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The (Potential) Pothole in the Road to Launching a Bright, Shiny, New Website

by Guest Blogger, Lena West, Chief of Social Media Strategy at xynoMedia

Moving We're working on a big, multi-year project with a client. I can't say much about it, but we're helping them build a social network, but, as I always say, before we started to "invite company" through the new social network, we had to "clean up the house"; which, for them, meant a new website.

Now, we're not website designers, but we did this as part of the larger picture of getting this company ready to build this new social network. So, we built them a nifty new WordPress site. They're happy, we're happy and we can move on to the meat of the project.

But, not so fast. What about all the OLD website pages that are currently index in the search engines? Where will people go when they click on the links to the old website pages that come up in search engine results? What happens then?

Well, if you haven't set up proper 301 redirects then they are taken to a page that doesn't exist anymore! No bueno!

Think of 301 redirects as a way for you to give Google (and all the other search engines) a "we've moved, here's our new address" announcement. It really isn't much more than that.

There should be a redirect done for EACH page of your website that no longer exists anymore or has moved to a different location on your hosting server. Here's how to do it if your website is hosted on a Unix-based server:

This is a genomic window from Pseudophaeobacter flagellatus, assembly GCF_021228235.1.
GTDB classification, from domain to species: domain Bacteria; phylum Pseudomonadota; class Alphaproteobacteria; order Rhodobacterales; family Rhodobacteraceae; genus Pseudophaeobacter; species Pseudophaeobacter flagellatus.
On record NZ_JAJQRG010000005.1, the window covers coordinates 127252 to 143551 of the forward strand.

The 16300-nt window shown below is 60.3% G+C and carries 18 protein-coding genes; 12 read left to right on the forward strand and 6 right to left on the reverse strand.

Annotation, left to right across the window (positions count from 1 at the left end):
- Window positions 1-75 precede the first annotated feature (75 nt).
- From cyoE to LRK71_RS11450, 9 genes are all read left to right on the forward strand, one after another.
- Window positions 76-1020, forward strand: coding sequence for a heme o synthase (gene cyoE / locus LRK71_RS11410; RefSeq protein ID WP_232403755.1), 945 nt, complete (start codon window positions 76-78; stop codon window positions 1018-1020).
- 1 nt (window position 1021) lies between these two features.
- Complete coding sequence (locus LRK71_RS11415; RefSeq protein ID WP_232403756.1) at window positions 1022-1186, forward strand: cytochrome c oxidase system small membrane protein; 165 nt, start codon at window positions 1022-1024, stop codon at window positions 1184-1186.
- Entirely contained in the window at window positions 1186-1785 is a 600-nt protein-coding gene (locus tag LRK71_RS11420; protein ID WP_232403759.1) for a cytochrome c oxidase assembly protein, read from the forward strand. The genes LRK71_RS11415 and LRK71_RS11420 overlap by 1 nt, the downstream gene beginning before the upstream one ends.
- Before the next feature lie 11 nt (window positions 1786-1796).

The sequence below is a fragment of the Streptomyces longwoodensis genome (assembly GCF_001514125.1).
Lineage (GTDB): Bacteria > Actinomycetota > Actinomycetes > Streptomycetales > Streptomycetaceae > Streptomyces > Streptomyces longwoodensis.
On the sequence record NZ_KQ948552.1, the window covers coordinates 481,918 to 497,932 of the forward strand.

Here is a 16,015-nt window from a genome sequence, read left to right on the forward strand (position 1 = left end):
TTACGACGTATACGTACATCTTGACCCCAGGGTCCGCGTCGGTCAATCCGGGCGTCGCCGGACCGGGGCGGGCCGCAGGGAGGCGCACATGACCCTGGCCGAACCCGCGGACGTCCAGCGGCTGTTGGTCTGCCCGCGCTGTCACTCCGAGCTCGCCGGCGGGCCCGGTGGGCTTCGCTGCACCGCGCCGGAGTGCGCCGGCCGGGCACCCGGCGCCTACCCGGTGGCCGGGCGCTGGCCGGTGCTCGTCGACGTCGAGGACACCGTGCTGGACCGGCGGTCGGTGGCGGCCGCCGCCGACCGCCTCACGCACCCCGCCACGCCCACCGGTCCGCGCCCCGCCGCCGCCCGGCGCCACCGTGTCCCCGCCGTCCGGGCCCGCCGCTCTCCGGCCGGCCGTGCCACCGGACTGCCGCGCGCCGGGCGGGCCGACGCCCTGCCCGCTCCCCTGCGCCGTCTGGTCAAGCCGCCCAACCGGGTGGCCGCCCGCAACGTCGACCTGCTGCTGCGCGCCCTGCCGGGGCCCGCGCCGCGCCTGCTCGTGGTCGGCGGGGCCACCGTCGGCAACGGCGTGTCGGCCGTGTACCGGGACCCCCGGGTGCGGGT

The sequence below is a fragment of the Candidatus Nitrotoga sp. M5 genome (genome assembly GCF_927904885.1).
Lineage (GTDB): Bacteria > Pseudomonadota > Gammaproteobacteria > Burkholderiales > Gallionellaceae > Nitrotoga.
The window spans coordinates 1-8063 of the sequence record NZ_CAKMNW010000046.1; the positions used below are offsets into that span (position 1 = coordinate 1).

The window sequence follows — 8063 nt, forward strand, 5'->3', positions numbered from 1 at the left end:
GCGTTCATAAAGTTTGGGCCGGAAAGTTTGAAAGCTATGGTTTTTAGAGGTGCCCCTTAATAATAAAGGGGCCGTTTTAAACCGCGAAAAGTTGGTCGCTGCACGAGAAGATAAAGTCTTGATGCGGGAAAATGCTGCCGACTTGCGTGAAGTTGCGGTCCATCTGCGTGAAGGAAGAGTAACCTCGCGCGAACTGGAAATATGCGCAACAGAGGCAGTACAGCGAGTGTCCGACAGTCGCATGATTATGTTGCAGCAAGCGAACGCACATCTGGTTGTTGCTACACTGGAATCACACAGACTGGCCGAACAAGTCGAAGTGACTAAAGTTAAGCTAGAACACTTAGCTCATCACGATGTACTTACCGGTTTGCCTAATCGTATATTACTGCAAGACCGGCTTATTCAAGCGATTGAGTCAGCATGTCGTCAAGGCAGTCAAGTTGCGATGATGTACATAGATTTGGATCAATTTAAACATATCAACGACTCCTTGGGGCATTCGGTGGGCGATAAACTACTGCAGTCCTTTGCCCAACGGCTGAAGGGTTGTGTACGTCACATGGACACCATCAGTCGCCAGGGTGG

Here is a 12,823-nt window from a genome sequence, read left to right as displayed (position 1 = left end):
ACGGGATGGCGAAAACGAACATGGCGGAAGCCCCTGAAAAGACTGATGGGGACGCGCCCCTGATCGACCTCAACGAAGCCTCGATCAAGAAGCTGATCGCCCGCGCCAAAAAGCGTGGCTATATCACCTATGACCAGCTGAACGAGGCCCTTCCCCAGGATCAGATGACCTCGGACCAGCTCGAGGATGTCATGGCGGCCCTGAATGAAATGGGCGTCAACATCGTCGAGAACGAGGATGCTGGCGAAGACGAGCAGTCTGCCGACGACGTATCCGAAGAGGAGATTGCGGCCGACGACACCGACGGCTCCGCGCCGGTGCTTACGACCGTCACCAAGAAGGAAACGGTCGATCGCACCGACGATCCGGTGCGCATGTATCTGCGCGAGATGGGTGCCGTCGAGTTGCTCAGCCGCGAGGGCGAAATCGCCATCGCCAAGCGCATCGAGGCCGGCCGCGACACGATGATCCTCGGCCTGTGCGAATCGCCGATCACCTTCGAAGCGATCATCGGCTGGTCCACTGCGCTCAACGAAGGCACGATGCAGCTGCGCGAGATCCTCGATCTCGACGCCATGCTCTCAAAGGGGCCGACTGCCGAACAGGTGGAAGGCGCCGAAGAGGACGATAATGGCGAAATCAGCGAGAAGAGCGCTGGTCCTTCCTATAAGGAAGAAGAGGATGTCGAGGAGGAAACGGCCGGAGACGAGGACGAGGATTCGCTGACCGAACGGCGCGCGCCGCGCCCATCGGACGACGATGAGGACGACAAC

1. Find or create an .htaccess file on your hosting server. This is the file that will serve as your "mail fowarding postcard" for the search engines.
  2. If you don't have an .htaccess file on your hosting server, open up a text editor like Notepad and save the blank/empty file as .htaccess (remove the default .txt extension, you literally want the file name to be .htaccess - that's it)
  3. If there is already an .htaccess file on your hosting server, scroll down past the code that is already there and add your new redirect instructions.
  4. Add your redirect information, like this: redirect 301 /directory/oldfile.html http://www.yourdomainame.com/directory/newfile.html
  5. Upload the .htaccess file to your server.
  6. Let Google work its magic!

If tackling this yourself makes you nervous or you're on a Windows server, or you just don't want to deal with this "tech stuff", shoot me an email or comment below and we'll get someone on our team to help you quick, fast and in a hurry. Depending on how many pages you need to redirect, this should take about an hour or so. And, isn't an hour worth your piece of mind?

Bottomline: When potential clients are looking for you, they need to be able to find you right away. Don't let a lack of 301 redirects do you in.

Comments

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Lena L. West

Go, Dianna go!

Most people don't think about these things because they simply don't know. What's the saying: when you know better, you do better!

Thank you for reading and commenting!

Dianna Lambert

This is great information, when you start a business you never know what types of things to think about. I dont think myself, I would have thought about the links in their from the website. putting in a forwarding link would be great. I have been pondering the idea of taking off my website and implementing wordpress, now I know some of the steps I need to do when and if I implement this. Thanks for the great information and I look for to more

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